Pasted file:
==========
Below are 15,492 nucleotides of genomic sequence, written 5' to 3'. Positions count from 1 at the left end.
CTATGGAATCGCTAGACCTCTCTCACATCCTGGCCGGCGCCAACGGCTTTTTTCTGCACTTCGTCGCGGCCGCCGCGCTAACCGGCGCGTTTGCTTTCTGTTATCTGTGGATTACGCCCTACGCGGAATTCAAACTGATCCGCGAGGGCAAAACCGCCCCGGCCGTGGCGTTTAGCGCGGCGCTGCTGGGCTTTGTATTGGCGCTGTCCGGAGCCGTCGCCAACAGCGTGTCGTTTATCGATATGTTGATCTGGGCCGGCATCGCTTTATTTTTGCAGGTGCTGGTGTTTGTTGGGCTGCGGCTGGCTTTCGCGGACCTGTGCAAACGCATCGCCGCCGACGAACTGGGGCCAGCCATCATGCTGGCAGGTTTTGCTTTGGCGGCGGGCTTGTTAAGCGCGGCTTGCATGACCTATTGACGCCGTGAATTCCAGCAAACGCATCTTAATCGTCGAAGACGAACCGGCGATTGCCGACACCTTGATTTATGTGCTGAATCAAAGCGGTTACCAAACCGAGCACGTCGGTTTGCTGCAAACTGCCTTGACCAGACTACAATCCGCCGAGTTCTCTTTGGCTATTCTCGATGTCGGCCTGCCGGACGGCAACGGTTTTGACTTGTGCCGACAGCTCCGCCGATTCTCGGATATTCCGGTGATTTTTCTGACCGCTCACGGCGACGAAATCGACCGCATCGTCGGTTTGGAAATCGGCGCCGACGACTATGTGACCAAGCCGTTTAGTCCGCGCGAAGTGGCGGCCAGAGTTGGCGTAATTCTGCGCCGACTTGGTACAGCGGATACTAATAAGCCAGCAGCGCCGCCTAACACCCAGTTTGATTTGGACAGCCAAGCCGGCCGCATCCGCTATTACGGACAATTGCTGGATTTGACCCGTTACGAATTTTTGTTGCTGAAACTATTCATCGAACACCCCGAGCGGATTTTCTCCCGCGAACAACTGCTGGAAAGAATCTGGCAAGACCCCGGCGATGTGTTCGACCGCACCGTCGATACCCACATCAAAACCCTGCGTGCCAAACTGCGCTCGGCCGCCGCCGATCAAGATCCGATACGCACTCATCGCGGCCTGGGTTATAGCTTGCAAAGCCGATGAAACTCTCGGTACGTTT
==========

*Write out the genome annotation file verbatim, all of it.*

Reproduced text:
Below are 15,492 nucleotides of genomic sequence, written 5' to 3'. Positions count from 1 at the left end.
CTATGGAATCGCTAGACCTCTCTCACATCCTGGCCGGCGCCAACGGCTTTTTTCTGCACTTCGTCGCGGCCGCCGCGCTAACCGGCGCGTTTGCTTTCTGTTATCTGTGGATTACGCCCTACGCGGAATTCAAACTGATCCGCGAGGGCAAAACCGCCCCGGCCGTGGCGTTTAGCGCGGCGCTGCTGGGCTTTGTATTGGCGCTGTCCGGAGCCGTCGCCAACAGCGTGTCGTTTATCGATATGTTGATCTGGGCCGGCATCGCTTTATTTTTGCAGGTGCTGGTGTTTGTTGGGCTGCGGCTGGCTTTCGCGGACCTGTGCAAACGCATCGCCGCCGACGAACTGGGGCCAGCCATCATGCTGGCAGGTTTTGCTTTGGCGGCGGGCTTGTTAAGCGCGGCTTGCATGACCTATTGACGCCGTGAATTCCAGCAAACGCATCTTAATCGTCGAAGACGAACCGGCGATTGCCGACACCTTGATTTATGTGCTGAATCAAAGCGGTTACCAAACCGAGCACGTCGGTTTGCTGCAAACTGCCTTGACCAGACTACAATCCGCCGAGTTCTCTTTGGCTATTCTCGATGTCGGCCTGCCGGACGGCAACGGTTTTGACTTGTGCCGACAGCTCCGCCGATTCTCGGATATTCCGGTGATTTTTCTGACCGCTCACGGCGACGAAATCGACCGCATCGTCGGTTTGGAAATCGGCGCCGACGACTATGTGACCAAGCCGTTTAGTCCGCGCGAAGTGGCGGCCAGAGTTGGCGTAATTCTGCGCCGACTTGGTACAGCGGATACTAATAAGCCAGCAGCGCCGCCTAACACCCAGTTTGATTTGGACAGCCAAGCCGGCCGCATCCGCTATTACGGACAATTGCTGGATTTGACCCGTTACGAATTTTTGTTGCTGAAACTATTCATCGAACACCCCGAGCGGATTTTCTCCCGCGAACAACTGCTGGAAAGAATCTGGCAAGACCCCGGCGATGTGTTCGACCGCACCGTCGATACCCACATCAAAACCCTGCGTGCCAAACTGCGCTCGGCCGCCGCCGATCAAGATCCGATACGCACTCATCGCGGCCTGGGTTATAGCTTGCAAAGCCGATGAAACTCTCGGTACGTTT